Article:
By April SorrowUniversity of GeorgiaNestled between buildings — and currently hidden behind a construction zone — a garden grows. The University of Georgia Trial Gardens is where plants from all over the world are tested. Now grown in a sustainable way, the garden has little impact on the environment but a huge one on the people who visit it. “Everybody looks at this garden to demonstrate new ways to do things,” said Camille Evans, a UGA student and the garden’s sustainability co-director. “By taking steps toward sustainability, hopefully we can help them take steps in the right direction at their home and business. If they can see that it works here, they can see it will work other places, too.” Allan Armitage, a horticulture professor with the UGA College of Agricultural and Environmental Sciences, started the garden in 1982. It has grown into a place where plant breeders from around the world want to test their plants’ ability to grow in heat and humidity. Three years ago, a decision was made to make the gardens sustainable. The garden is reducing its environmental impact through minimizing water use, maximizing soil nutrients, reducing the use of plastics and letting nature work. “We always were pretty careful, which made it easier for us,” Armitage said. “We used to use a lot of plastic; we use hardly any now. We used to use inorganic fertilizers; everything is organic now. Although we never used sprays indiscriminately, we have minimized to almost nothing today. But we do spray if we have an infestation of a certain insect that we can’t get rid of organically. We do have to apply chemicals. We simply do everything better, but we are not perfect.” Installing a drip irrigation system reduced water use at the garden 80 percent. Winter cover crops increase soil minerals. Plastic pots have been replaced with biodegradable paper cylinders full of soil. Utilizing sustainable products, like Ellepots, the garden has increased efficiency. The “pick up and plant” technique used with the paper pots cuts planting time. And the pot’s design helps the plant grow better and faster. The garden looks to start trends in the horticulture industry, Evans said. “Everyone has a different definition of sustainability,” Evans said. “We take steps to be innovative and environmentally conscience in what we do. We may be doing some things that some people may not consider sustainable. So, you do what you can and maybe next year you do it better. If everyone did that, we’d all be in a better position.” The garden receives most of its sustainable inputs from Ball Horticulture Company free of charge. Leaders in the industry, Ball provides the trial garden with Ellepots and Daniels fertilizers. Armitage wanted to be the first sustainable trial garden in the U.S., said Janet Curry, Ball sales representative. And she wanted to help him.“We wanted to reach the students who will be in our industry. If we can help them learn how to be sustainable, it will be to everyone’s benefit,” Curry said. As a teaching facility, the garden exposes students to various annual and perennial species and allows them to study the different growth habits, tolerances and uses. “This is a true research laboratory. We look at unknown plant material, evaluate them, generate data and dispense it to those who are interested,” Armitage said. “The other great thing about this garden is its use as a classroom. The students are exposed to the plants right next door. I don’t know any other university that has a facility as diverse as this that is so easy for the students to walk to. Also, for the general public and people on campus it is a beautiful place to visit, eat their lunch and relax. After all, where is it written that research cannot be beautiful?” To view the results of the trials, visit ugatrial.hort.uga.edu/.(April Sorrow is a news editor with the University of Georgia College of Agricultural and Environmental Sciences.)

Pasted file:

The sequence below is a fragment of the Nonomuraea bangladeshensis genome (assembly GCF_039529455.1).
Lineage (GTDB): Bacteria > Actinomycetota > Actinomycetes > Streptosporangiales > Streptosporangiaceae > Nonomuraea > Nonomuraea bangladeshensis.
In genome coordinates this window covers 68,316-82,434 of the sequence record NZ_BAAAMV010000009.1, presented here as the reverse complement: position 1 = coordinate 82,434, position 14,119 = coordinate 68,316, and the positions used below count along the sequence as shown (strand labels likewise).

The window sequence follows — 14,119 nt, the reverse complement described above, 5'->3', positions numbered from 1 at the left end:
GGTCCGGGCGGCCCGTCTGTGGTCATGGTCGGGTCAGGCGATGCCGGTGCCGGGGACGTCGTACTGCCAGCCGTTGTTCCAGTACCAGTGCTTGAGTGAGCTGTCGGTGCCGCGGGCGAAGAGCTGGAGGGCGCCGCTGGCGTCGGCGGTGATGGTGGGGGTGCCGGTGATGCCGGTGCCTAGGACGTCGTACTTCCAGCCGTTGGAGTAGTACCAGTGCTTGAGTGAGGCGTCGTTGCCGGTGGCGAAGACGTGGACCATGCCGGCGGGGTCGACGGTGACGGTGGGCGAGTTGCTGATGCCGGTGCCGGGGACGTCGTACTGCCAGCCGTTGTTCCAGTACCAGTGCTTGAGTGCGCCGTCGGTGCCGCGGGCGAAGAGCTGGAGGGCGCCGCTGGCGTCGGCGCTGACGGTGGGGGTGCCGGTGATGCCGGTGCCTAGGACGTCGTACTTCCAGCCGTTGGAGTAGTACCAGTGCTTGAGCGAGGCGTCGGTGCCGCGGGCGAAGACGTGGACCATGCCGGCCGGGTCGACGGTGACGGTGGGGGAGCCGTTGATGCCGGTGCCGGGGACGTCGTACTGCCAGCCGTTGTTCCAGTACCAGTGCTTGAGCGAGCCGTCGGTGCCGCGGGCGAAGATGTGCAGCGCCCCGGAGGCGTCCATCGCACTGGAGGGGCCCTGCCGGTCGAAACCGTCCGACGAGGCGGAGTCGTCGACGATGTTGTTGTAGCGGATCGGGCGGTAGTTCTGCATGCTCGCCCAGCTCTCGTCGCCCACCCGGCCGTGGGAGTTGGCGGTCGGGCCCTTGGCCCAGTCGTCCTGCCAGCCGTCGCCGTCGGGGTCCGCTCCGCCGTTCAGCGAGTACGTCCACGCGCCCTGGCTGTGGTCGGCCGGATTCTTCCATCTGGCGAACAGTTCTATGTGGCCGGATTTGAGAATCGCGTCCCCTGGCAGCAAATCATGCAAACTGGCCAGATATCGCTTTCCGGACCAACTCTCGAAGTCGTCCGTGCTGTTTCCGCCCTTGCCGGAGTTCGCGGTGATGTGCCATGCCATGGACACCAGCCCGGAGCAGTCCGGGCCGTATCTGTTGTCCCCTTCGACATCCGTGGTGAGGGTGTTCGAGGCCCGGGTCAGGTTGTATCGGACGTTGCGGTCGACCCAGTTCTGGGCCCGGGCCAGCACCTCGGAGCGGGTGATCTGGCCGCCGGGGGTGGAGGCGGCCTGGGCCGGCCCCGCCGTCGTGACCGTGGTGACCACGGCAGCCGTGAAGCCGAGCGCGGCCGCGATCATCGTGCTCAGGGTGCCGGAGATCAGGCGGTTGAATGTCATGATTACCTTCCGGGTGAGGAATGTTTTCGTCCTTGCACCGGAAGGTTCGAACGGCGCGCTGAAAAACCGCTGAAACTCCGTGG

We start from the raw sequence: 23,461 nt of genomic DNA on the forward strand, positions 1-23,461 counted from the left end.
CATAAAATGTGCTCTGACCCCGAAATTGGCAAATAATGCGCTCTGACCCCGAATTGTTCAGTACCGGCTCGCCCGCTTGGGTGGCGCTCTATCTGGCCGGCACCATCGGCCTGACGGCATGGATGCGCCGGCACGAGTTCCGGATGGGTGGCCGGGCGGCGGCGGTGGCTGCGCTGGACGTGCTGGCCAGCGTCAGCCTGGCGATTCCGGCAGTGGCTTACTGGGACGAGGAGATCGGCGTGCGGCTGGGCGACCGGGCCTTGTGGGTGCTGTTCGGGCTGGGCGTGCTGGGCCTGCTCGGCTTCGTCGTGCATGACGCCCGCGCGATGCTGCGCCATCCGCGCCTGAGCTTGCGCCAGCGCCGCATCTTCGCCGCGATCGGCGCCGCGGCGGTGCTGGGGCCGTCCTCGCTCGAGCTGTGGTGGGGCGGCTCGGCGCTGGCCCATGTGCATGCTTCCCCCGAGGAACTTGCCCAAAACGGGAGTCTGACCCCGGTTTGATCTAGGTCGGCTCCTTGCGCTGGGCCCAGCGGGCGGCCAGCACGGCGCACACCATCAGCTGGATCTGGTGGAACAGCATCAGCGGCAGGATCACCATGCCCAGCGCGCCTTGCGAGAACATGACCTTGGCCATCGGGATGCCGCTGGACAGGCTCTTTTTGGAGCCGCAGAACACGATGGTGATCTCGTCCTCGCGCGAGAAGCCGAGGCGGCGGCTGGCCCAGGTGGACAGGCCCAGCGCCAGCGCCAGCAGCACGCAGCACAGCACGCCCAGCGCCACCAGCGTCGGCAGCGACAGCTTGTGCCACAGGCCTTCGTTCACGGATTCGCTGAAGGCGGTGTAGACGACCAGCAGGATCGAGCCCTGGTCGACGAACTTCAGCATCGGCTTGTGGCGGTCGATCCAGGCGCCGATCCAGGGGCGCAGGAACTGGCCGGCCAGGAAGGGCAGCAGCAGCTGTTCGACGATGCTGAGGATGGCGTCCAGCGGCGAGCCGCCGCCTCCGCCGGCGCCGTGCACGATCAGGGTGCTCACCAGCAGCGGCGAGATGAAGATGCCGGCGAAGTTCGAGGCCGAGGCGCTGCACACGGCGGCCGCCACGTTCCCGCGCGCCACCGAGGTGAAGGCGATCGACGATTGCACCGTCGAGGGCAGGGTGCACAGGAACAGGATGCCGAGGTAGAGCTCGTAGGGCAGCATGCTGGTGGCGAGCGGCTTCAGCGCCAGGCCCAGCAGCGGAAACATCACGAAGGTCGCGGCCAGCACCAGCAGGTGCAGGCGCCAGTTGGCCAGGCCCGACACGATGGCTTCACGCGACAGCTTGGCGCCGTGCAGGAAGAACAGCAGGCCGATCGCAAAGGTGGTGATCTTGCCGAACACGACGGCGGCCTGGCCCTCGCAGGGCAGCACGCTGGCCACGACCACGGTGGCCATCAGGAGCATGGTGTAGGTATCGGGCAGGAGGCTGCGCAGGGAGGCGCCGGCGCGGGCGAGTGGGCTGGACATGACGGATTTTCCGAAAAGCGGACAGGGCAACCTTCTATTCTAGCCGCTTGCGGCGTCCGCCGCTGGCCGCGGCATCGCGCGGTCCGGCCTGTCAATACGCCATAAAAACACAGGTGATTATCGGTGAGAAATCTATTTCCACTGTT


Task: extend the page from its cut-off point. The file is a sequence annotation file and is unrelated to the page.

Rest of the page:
Officials in Virginia are reporting that at least three people have overdosed due to the new disturbing trend of using wasp spray as a method to get high.Though it is unclear when the trend exactly started, authorities are expressing concerns after not only seeing it on the streets but also due to reports of stores selling cans of the chemical mixture at elevated rates.“We’re seeing this here on the streets in Boone County,” Sgt. Charles Sutphin said. “People are making a synthetic type methamphetamine out of wasp spray.”Officials say that it sometimes takes one, sometimes three hits of the stray for the body to develop an allergic and potentially fatal reaction to the chemicals.“It’s a cheap fix, and you don’t know what their overall result of their usage of this is going to be”Sutphin said.While the trend continues to grow in the county officials also reported that they do not have an exact fix to reverse the effects of the chemical compound.State Police in Boone County are now working with medical and poison control centers to determine the best possible treatment for those who ingest the chemical mixture.Once a solution is made, officials plan to distribute the antidote to authorities to potentially save the life of others just incase the trend continues to spread.
Minister of Education, Rev. the Hon. Ronald Thwaites, is calling on Community Colleges to be more assertive, and to rescue the high percentage of the Jamaican workforce that has no certification. He added that many of the difficulties and challenges faced by community colleges result from inadequate literacy and numeracy among the applicants for entry into those institutions, and as such a lot of remedial work has to be done by them. “Yours is the entry point which alone can rescue that 70 per cent of the Jamaican workforce which has no certification, and therefore start and continue at a disadvantage,” the Minister said. Rev. Thwaites was addressing the opening of the 17th annual conference of the Council of Community Colleges of Jamaica, at the Sunset Jamaica Grande Hotel, in Ocho Rios, St. Ann, on January 9. It is being held under the theme: ‘Shaping the Future: Changing roles for Community Colleges’. The Minister argued that it is through the system of community colleges that most young people from the masses of Jamaica have the opportunity for tertiary education, and that this underscores the epic significance and responsibility that the community colleges have in the education sector. “This movement (community colleges) is no longer the cinderella of the tertiary education system,” Rev. Thwaites emphasized. The Minister said that technical and vocational competencies are no longer second rate to academic subjects, adding that as a nation, “we will never be competitive in our economy or within the global economy, unless the balance between academic competencies and technical and vocational skills is duly recognized.” He cited the network of community colleges as the main purveyor of technical and vocational skills in Jamaica. “It is for everyone in Jamaica to share the objectives and aspirations of your movement, to shape the future, even as we change to meet the exigencies of the 21st Century,” the Minister told the audience.